A Public Utilities Commission of Ohio (aka "Puke-O") press release notes that the temporary moratorium on utility disconnections for non-payment will end on March 18.
Which is interesting given that we are STILL getting pounded by brutal winter weather. Nevertheless, on March 19, utility companies, especially the inferior Centerior electric companies will have people working overtime to shut off consumers' power supplies.
Consumers have to remember that the moratorium was on disconnections, not on your bill continuing to mount ever upwards.
Besides the resources mentioned in the PUCO presser, there are also local programs that can help. For example, here in Wood County the PRC program at the Department of Jobs and Families services can provide up to $750 in assistance for low to moderate income households IF there are children living in the household. Their contact info is here but they have not updated their own website about this program. In fact, they do such a lousy job of public information that there have been years when this program ended with funds left over.
One serious barrier to economic development in Ohio is our astronomical electric rates. Basically, whenever the GOP "reforms" or "deregulates" a vital public service, what they are really doing is giving these businesses a license to print money and screw over our citizens.(Think: healthcare, banking, energy, internet and cable access... notice a trend?)
PUCO is currently holding public hearings on rate increases that if adopted would be a multi-million dollar windfall to the Centerior electric companies. Basically, the GOP stranglehold on the General Assembly resulted in a "deregulation" plan based on supply competition that DOESN'T EXIST.
Yet the neocon noise machine continues to prattle on about how "market forces" are the savior of consumers.
To me, these are the kind of "kitchen table" issues that Democrats must tackle in order to fight off the reactionary scare tactics of "wedge" issues.
Pepper Pike Municipal Code 1486.02 restricts residents to posting only one political yard sign (pertinent part bold and italicized):
As used in this chapter:
(a) "Commercial sign" means any sign which proposes a commercial transaction or a product or service.
(b) "Sign" means any identification, description, illustration or device which is affixed to or integrated into a building, structure or land, or otherwise situated on a lot, and which is intended to direct or attract attention to or announce or promote a product, place, activity, person, idea, institution or business by means of letters, words, designs, colors, symbols, banners, fixtures, images or illustrations. "Sign" shall not include religious and other holiday lights and decorations containing no commercial message.
(c) "Sign structure" means the sign face and all members necessary to support the sign face or, in the case of a two-sided sign, both sign faces.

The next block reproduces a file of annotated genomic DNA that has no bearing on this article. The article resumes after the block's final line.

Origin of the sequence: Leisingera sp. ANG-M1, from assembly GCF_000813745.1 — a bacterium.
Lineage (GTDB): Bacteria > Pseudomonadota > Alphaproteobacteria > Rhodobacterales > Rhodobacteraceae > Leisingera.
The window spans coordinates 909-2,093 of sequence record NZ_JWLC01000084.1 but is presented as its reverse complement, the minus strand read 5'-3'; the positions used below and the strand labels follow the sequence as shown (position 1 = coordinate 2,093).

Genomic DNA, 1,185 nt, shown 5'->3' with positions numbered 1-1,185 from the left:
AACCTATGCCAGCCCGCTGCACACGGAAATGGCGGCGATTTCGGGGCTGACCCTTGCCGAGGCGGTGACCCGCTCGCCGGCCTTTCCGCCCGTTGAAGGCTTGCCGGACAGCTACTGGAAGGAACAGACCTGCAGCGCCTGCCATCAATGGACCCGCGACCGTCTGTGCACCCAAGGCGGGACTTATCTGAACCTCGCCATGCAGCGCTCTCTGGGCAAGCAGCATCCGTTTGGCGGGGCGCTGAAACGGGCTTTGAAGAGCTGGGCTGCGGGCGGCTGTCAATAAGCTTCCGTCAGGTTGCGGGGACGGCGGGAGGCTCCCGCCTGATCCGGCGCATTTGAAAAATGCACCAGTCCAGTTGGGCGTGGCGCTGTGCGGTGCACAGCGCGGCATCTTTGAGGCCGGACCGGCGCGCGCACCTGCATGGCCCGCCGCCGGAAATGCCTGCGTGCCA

(Ord. 1994-41. Passed 9-28-94.)
1486.02 PERMITTED SIGNS IN RESIDENTIAL ZONING DISTRICTS
(a) In a residential zoning district, only the following signs are permitted:
(1) One nameplate, of two-square feet in area per dwelling unit, indicating only the name and address of the person(s) occupying the lot.
(2) One sign, not more than one-square foot in area containing a brief statement directly relating to the physical safety and security of the premises, its occupants or visitors thereon (e.g. “beware of dog,” “protected by electronic security system” and “block watch”). Such a sign may identify a particular security system by name and/or logo for the purpose of deterrence of potential intruders and to inform safety forces and emergency medical personnel of a contact for important information relating to the premises or its occupant(s).
There may be no more commuting to Columbus for term-limited state representatives John Hagan (R-Alliance), Jon Peterson (R-Delaware), and Jim Carmichael (R-Wooster), nor for Rep. John Widowfield (R-Cuyahoga Falls) who isn't term limited but decided not to take his chances on seeking re-election after losing his off-year bid for Clerk of Municipal Courts.
All of them won primary races for county office yesterday. Hagan is a GOP nominee for county commissioner in Stark County, Peterson will run unopposed for county treasurer in Delaware County, Carmichael is unopposed in his bid for county commissioner in Wayne County, and Widowfield unseated Summit County Council member Louise Heydorn (R). Widowfield faces Paul Colavecchio (D-Cuyahoga Falls), who gave him a stiff challenge for the statehouse in 2004, in the general election.
ODP Chair Chris Redfern has sent out an email message hailing the amazing Democratic turnout in yesterday's primary:
The 2008 Ohio Democratic Party primary shattered turnout records and left Republicans with a dramatic party registration deficit. Democratic ballot requests outnumbered Republican ballot requests in 71 of Ohio's 88 counties, including 65 counties that George Bush carried in 2004. Based on current returns, registered Ohio Democrats now outnumber registered Ohio Republicans by a ratio of more than 2:1.